For many parents, packing their children’s lunches and snacks can feel like guesswork. Will they eat it, or not? Packing sugary, unhealthy items may often seem like the only way to make sure they eat something during the school day.
However, don’t give up on healthy foods, even if your children don’t always return from school with an empty lunch box. The preschool and elementary school years are a critical time to help children learn healthy eating habits for life.
All major medical organizations, including the World Health Organization and the American Academy of Pediatrics (AAP), agree that breastfeeding is the preferred way to feed newborns. Breastfeeding also protects against respiratory illnesses, ear infections, gastrointestinal diseases and allergies. The AAP recommends mothers breastfeed babies exclusively for about the first six months of life.
But breastfeeding is not without challenges. It can take a few days for a new mom and baby to adjust to breastfeeding, which can be stressful for everyone involved.
Are you expecting a baby boy? If yes, the topic of circumcision is sure to come up. Before you know it, you’ll be immersed in a lively discussion about whether it’s best for baby to be circumcised or not. Some parents choose to have their son circumcised for religious or cultural reasons. Others want their little boy to “‘look like dad or the other men in the family.”
Although recent scientific studies show some important health benefits of circumcision, it is not essential to your child’s good health, says Paul Protter, M.D., a pediatrician with the Palo Alto Medical Foundation. “Ultimately, it’s up to the parents to decide what’s best for their child,” he says. Here are his answers to expecting parents’ most common questions about circumcision.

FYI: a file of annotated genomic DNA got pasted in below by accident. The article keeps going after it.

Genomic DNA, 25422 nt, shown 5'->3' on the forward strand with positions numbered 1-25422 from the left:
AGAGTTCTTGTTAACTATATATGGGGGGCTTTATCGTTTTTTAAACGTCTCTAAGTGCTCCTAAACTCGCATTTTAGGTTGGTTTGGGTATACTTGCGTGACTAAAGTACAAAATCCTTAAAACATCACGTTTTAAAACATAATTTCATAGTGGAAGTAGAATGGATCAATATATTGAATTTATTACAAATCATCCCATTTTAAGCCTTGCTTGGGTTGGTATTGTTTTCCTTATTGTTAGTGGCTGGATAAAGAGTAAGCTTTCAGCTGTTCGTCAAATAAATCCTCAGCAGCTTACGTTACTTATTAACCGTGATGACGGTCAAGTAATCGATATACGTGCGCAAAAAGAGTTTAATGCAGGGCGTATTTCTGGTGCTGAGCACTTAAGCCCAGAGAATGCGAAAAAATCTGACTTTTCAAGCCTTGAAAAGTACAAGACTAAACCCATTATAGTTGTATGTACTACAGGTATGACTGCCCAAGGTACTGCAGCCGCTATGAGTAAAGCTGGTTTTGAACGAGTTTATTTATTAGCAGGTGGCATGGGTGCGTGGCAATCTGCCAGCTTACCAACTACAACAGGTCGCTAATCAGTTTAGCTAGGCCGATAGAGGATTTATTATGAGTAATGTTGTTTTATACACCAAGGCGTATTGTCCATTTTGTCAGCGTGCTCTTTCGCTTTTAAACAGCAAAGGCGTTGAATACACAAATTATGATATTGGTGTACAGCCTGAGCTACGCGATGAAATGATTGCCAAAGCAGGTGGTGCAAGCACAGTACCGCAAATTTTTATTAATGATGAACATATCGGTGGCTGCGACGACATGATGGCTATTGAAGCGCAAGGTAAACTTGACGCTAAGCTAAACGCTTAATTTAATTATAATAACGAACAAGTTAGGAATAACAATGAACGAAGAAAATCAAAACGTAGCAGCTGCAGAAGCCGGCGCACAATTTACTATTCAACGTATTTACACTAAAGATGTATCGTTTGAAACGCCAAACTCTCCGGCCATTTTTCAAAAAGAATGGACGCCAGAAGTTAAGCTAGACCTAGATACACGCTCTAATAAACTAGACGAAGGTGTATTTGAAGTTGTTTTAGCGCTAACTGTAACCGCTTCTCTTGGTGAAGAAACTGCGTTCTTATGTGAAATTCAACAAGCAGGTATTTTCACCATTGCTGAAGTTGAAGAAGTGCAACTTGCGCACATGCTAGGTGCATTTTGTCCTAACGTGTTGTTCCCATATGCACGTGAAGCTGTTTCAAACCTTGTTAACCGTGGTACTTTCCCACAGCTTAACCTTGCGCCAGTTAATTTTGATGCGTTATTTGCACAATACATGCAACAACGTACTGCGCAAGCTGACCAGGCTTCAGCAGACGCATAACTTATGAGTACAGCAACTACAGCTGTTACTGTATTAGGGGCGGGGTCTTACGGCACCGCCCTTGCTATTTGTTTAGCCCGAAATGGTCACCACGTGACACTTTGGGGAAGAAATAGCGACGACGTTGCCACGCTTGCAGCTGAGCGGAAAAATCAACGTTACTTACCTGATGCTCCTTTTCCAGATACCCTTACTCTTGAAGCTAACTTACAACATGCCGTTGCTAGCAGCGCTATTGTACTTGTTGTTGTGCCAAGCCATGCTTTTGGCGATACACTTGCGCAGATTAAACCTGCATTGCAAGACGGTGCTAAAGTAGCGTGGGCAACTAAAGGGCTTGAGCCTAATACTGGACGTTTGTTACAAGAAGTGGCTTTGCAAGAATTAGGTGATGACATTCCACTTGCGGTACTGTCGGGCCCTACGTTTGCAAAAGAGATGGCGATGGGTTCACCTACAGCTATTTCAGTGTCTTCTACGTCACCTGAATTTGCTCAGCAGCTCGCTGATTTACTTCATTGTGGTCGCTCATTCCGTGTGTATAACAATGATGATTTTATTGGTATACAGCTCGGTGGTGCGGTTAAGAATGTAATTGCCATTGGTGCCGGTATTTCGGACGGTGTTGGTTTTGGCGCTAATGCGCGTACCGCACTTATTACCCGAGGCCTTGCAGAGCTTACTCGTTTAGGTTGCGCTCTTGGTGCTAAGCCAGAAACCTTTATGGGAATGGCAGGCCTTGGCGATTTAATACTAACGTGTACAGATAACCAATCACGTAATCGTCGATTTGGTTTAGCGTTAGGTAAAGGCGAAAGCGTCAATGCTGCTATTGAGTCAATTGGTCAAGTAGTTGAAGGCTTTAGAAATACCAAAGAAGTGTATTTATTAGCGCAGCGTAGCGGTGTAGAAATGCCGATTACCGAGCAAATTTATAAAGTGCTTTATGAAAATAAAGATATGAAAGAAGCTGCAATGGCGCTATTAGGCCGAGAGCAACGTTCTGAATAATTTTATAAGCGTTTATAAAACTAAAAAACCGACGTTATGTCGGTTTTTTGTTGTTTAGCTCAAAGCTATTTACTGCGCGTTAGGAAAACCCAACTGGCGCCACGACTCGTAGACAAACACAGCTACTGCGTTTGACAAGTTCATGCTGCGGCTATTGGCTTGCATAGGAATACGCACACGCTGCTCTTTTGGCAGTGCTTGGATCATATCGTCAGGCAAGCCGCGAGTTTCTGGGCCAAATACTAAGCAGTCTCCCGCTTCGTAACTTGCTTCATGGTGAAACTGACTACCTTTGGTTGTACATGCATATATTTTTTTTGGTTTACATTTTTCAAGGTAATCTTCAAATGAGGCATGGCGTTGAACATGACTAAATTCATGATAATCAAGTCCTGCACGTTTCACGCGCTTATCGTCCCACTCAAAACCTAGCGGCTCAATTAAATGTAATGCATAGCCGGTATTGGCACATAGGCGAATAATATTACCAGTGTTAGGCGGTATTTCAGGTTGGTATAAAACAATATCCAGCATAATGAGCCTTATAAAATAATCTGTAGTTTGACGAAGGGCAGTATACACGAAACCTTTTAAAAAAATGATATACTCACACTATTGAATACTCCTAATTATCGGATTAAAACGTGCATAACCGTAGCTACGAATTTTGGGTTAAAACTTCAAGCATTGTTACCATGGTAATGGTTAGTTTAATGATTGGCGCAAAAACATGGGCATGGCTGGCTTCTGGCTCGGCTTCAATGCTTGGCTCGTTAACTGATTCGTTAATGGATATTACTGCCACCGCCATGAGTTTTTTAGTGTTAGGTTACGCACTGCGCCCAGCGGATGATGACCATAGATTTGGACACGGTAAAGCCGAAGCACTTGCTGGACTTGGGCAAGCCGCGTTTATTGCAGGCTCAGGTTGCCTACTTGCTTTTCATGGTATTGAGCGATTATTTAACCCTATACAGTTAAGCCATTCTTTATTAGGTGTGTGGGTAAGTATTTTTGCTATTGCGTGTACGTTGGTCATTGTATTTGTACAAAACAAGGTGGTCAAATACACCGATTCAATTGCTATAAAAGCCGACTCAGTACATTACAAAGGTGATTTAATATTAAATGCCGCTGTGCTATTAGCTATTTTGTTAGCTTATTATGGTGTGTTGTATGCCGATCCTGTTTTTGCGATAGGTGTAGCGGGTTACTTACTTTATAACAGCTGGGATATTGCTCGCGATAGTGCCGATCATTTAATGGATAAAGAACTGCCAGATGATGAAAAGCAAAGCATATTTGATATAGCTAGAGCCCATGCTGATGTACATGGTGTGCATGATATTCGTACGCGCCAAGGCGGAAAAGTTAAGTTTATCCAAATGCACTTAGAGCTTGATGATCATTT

What is circumcision and what should I expect for my baby boy after circumcision? Read More about A New Look at Circumcision
With so much media attention on vaccinations, parents often wonder if they should have their children vaccinated.
“Although this may seem a personal choice, it’s important to know that vaccinations offer two critical benefits,” says Kathrin R. Sidell, M.D., Ph.D., a pediatrician at the Palo Alto Medical Foundation. “Not only do they protect your own child against dangerous diseases, they also ensure other children don’t get them either.”
Parents often have concerns about vaccinations. Here Dr. Sidell provides answers to some of the most common questions. Read More about Vaccinations: Why Children Need Them